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which it consists and without which there can be no contract.

28. What are the elements of a contract?

Parties, their consent, lawful consideration and subjectmatter and sometimes the element of time.

Parties.

29. What are the two classes of parties? Competent and incompetent. 30. What are two essential conditions of competency? Persons must be of legal age and sound mind. 31. What is meant by disability in making contracts? Disability is the lack of ability to make a valid contract. 32. How many kinds of disability are there? Two; legal and natural. 33. Who are legally incompetent?

Minors, alien enemies, married women (excepting where, as in New York state, the disability of the common law has been changed), corporations to a limited extent, and persons who have been judicially declared to be incompetent.

34. Name those who are naturally incompetent.

Idiots, lunatics, habitual drunkards and persons under duress.

35. What are the conditions of incompetency?

Minority, coverture, alien-belligerency, idiocy, lunacy and habitual drunkenness.

36. Who are minors or infants?

In New York state all persons, male and female, are considered infants while under 21 years of age, excepting in certain prescribed cases.

37. What are those prescribed cases?

(1) A male person eighteen years and upwards and a female sixteen years and upwards may make a valid will of personal property, and (2), the age of legal consent to marriage is eighteen years and upwards.

38. When do persons become of age?

On the day before their twenty-first birthday, upon the principle that the law recognizes no fraction of a day.

39. What valid contracts may a minor make?

A minor may make valid contracts for necessaries when not already supplied.

40. What are considered necessaries?

Such board, medical attendance, clothing and schooling as are suitable and proper.

41. To what extent are such contracts binding?

Such contracts are binding, but only a fair price can be charged. A minor cannot be compelled to pay an exorbitant price for necessaries supplied.

42. How are necessaries distinguished from luxuries?

The standing in society and the fortune of the minor decide what is necessary. It is often a question of fact for a jury to decide as to what are suitable necessaries.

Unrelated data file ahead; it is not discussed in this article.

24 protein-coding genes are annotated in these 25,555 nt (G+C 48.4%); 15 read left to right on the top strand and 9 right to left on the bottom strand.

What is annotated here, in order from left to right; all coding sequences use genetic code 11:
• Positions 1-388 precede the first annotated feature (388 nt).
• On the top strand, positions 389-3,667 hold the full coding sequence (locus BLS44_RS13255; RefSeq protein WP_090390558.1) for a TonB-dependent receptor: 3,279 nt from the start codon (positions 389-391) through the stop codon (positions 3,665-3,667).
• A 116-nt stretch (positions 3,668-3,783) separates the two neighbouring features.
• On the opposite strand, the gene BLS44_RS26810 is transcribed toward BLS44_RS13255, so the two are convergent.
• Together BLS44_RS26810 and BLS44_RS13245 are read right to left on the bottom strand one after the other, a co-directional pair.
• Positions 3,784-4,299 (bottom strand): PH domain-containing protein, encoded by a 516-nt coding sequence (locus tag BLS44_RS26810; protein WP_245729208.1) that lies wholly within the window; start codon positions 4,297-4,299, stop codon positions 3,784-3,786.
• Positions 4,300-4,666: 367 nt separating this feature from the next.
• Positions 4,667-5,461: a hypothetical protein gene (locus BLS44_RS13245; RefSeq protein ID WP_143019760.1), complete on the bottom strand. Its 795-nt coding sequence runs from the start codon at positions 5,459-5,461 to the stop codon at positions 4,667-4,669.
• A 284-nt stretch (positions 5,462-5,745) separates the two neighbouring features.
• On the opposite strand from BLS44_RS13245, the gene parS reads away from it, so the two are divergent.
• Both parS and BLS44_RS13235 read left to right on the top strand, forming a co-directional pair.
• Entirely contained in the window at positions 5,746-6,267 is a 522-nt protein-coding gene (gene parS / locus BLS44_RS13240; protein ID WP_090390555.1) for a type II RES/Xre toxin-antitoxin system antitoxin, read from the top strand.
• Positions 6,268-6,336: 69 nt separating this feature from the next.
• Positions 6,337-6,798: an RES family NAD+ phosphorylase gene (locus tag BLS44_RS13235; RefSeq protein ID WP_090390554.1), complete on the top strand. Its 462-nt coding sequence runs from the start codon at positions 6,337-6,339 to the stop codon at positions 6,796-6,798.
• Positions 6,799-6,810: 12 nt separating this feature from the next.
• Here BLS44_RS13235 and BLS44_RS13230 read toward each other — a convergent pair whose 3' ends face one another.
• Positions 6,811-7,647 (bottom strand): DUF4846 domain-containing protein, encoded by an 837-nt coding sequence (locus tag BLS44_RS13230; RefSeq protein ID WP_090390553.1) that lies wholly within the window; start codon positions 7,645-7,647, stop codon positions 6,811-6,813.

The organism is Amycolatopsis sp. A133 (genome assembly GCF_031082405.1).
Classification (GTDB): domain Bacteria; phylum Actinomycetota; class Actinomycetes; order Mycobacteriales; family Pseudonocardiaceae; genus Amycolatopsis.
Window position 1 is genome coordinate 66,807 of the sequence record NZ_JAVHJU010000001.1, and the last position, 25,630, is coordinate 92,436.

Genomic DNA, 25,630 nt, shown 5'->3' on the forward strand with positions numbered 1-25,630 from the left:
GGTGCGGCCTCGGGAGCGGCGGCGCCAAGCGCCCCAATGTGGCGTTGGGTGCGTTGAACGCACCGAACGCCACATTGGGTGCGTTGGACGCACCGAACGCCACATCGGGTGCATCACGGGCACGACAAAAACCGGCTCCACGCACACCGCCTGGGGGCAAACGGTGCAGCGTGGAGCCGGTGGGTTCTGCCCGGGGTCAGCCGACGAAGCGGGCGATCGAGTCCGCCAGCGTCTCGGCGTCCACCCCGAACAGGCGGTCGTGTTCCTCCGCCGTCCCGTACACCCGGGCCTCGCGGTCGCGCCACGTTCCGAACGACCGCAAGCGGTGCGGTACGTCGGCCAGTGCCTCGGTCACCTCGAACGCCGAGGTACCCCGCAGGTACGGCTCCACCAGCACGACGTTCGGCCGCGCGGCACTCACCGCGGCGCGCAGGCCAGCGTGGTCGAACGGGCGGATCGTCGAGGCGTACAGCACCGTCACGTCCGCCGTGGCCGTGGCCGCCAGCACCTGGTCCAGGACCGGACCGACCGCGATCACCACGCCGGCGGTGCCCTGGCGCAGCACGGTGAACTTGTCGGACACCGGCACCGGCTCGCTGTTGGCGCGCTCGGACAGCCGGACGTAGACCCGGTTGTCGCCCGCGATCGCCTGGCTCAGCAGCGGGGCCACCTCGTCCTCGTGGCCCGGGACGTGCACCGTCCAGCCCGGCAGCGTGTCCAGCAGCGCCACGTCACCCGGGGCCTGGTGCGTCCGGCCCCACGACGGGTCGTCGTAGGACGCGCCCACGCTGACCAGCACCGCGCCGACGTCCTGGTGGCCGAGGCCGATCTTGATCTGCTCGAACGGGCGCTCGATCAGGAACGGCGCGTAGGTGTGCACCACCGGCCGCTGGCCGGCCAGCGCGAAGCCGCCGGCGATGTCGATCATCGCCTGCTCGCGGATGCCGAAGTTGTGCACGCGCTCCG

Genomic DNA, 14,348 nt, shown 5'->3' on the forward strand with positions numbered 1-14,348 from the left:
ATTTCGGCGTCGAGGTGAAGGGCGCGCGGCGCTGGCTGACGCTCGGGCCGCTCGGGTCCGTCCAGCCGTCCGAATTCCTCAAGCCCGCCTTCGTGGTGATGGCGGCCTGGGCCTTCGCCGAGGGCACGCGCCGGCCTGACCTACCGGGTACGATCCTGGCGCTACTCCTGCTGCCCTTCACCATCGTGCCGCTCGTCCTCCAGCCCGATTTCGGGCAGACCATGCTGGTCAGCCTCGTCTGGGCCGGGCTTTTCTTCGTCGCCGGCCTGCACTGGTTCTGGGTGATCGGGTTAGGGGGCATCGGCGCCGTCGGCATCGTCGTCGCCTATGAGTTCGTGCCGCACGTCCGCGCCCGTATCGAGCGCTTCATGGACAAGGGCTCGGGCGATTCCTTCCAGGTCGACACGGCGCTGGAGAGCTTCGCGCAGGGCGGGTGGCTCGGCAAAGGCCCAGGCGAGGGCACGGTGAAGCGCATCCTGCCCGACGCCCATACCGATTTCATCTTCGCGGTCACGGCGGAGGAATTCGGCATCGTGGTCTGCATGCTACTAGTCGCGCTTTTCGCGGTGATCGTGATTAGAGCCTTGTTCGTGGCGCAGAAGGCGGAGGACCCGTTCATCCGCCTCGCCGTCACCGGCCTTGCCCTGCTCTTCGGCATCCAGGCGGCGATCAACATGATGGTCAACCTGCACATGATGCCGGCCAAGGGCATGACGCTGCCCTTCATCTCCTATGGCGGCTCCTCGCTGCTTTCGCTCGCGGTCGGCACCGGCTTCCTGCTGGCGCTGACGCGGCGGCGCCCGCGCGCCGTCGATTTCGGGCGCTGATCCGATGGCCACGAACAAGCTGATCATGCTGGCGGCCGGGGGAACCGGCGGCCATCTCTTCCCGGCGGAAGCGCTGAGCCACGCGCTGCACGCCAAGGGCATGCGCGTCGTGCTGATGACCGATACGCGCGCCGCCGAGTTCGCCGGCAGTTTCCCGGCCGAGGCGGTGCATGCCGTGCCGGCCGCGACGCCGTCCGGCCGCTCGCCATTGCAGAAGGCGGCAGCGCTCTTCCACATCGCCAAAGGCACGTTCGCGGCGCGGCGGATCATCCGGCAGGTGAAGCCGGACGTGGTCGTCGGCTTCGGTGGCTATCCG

43. What is said of the contracts made by minors for things not necessary?

They are voidable; the minor may repudiate them if he so desire.

44. Can an adult recover the money he loaned a minor?

No; money is not a necessary. However, when the money is supplied at the request of the minor and is used to pay for necessaries actually supplied, the lender may put himself in the place of the one who supplied the necessaries and recover their reasonable worth.

45. What action may a minor take in regard to contracts made during minority, when he becomes of age?

He may either ratify or disaffirm them. 46. What is ratification?

It is the act of giving force to a contract that is not already in force. It is making a voidable contract valid.

47. What is disaffirmance or rescission?

It is the act of repudiating a contract. It is making a voidable contract void.

48. When may a minor ratify or rescind his voidable contract?

of age.

He can rescind a parol contract at any time while yet a minor, but he cannot ratify his contract until he becomes

It takes the same power to ratify a contract as it does to make a valid contract.

49. Is a minor allowed to waive his rights?

No, he is not; he is given certain rights for his protection and no act of his, however willingly done, will deprive him of these rights.

50. How may a minor ratify his contract on coming of age?

As follows:
(1) By expressly recognizing it; or

(2) By going forward with the performance of it on his part; or

(3) By retaining the benefits or proceeas of it for an unreasonable time; or

(4) By silence when he ought to speak. 51. How may a minor disaffirm or rescind his contract?

He may rescind the contract at any time by making his wishes known and by returning if possible whatever he has received under the contract.

52. When will silence be equivalent to ratification?